To file, visit the Whitney ISD Superintendent’s Office at 305 San Jacinto Street in Whitney.
Blum ISD has three two-year terms available on its school board. They are currently held by board members Steve Stone and Elsa Scott, with one spot vacant.
The City of Covington will have the mayor position and two council seats available.
The two-year terms of council members Dean Jones and Edwina Milam will be up, along with Mayor George Burnett’s term.
Filing will be conducted at Covington City Hall, located at 402 Gaithings Avenue in Covington.
Covington ISD has three three-year positions up in May, along with one one-year unexpired term.
The positions are currently held by board members Andy Lopez, Shane Johnson, Paula Ratliff and Jean Martin (unexpired term).
Filing will be conducted at the superintendent’s office, located at 501 North Main Street in Covington.
The City of Aquilla announced that it will have multiple city positions available to be filled, and interested residents may call Mayor James Hamner, Sr. at 254-379-0954.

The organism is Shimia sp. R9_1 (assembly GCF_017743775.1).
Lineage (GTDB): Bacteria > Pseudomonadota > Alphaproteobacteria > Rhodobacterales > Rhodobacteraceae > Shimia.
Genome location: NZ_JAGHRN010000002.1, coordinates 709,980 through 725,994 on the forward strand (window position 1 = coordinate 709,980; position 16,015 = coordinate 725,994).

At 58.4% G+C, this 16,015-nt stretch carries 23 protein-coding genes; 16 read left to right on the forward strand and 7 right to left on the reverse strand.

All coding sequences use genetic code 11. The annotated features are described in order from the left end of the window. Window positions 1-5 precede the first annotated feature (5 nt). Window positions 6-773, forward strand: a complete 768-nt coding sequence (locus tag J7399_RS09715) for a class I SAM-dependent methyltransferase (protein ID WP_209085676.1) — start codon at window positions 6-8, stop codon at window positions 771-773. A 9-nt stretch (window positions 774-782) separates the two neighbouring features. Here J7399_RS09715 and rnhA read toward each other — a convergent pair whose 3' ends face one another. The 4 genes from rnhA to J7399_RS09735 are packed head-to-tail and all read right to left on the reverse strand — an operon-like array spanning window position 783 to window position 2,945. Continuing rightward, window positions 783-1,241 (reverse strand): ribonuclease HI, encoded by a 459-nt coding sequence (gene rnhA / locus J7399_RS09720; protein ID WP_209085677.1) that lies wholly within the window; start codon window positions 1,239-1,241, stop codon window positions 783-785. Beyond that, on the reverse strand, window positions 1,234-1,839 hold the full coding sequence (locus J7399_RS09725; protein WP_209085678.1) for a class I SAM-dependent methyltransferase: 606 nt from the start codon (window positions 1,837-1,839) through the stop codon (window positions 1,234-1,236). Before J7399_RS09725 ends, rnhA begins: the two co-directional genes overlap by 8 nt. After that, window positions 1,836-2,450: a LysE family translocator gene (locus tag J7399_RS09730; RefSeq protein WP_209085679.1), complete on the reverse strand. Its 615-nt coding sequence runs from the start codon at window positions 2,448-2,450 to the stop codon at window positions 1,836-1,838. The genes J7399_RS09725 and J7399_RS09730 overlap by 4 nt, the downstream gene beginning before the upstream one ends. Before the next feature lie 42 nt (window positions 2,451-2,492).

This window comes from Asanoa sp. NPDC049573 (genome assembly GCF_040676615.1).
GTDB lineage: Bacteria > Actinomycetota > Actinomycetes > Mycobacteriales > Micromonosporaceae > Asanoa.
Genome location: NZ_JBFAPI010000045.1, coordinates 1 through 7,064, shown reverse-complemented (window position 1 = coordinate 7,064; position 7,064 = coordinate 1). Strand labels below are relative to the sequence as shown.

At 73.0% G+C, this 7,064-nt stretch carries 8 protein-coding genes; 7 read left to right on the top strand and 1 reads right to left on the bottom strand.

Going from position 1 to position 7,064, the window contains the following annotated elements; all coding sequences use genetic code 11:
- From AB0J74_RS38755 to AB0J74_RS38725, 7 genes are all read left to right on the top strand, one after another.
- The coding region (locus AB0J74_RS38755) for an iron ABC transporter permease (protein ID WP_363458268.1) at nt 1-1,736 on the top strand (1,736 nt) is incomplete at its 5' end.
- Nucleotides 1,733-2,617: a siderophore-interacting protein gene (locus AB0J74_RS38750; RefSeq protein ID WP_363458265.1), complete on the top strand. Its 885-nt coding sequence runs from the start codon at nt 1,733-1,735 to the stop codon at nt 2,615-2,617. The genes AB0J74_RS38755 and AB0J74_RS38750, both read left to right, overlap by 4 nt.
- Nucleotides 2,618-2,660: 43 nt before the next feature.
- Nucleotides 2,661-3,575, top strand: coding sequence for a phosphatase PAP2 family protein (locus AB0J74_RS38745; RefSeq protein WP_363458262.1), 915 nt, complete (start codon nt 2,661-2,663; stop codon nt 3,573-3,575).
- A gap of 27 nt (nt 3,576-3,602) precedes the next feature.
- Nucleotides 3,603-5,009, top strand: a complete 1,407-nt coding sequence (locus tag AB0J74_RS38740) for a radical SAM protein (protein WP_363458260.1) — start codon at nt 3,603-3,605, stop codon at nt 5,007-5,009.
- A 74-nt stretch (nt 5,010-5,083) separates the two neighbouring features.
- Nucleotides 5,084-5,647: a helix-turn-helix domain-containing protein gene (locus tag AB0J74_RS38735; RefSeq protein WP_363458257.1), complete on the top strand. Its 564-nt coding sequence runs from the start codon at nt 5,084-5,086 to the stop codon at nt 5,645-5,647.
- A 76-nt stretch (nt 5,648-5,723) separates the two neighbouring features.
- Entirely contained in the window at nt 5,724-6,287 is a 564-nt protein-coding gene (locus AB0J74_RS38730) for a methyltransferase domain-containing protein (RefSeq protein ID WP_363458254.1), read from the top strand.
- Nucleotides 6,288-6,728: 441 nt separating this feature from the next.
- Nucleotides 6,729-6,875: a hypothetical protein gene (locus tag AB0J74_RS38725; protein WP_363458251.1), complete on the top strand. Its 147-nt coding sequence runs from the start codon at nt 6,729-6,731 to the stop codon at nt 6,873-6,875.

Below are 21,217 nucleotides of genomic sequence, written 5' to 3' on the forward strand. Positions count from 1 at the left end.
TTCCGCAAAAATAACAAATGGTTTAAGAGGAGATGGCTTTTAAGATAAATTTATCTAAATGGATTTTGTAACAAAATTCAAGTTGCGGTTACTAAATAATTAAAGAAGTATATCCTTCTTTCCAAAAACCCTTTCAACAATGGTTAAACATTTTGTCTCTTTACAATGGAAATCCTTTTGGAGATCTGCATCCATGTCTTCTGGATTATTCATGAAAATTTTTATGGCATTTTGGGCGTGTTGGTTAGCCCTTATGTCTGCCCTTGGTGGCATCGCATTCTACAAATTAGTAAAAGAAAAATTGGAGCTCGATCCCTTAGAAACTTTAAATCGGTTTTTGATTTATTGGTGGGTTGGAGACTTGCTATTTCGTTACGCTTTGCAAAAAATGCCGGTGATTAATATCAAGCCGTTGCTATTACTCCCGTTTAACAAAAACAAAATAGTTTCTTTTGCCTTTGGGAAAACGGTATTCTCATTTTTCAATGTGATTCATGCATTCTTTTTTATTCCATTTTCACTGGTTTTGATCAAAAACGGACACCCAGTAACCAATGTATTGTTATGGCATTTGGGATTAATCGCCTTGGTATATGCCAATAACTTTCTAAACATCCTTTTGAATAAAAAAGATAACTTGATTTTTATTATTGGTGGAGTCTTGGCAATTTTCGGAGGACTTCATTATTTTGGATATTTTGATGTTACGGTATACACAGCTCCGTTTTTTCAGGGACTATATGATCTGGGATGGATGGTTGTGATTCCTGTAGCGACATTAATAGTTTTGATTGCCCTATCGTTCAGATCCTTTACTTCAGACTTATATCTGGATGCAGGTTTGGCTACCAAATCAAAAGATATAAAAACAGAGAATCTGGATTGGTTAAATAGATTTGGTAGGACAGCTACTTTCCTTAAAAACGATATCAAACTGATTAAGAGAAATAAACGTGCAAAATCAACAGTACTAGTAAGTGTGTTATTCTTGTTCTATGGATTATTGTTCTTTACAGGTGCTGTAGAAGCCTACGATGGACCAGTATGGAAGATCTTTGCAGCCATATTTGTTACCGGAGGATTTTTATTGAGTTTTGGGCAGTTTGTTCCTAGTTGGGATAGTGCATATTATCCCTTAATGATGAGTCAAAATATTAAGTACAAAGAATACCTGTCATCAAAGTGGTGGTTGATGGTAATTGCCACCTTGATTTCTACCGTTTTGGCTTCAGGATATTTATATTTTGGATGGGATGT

Aquilla ISD has two two-year terms available on its school board. They are currently held by David Snipes and Mike McKibben.
To file for a spot on the ballot, visit Aquilla ISD at 404 North Richards in Aquilla.
Anniversary of courthouse fire marked in Hillsboro
Former District Judge F.B. (Bob) McGregor, Jr. gave a presentation commemorating the 25th anniversary of the Hill County Courthouse fire Monday evening, January 8.
The event was hosted by the Hillsboro Monday Review Club.
McGregor spoke about the courthouse fire and the subsequent rebuilding project that inspired many other Texas courthouse renovations.
The judge recalled seeing the orange glow from his home in Chatt as the courthouse went up in flames on January 1, 1993.
“I knew immediately that the courthouse was burning,” he said.
McGregor said that he had never witnessed people responding to the destruction of a building as they did the night of the fire, particularly as the bell tower collapsed in flames.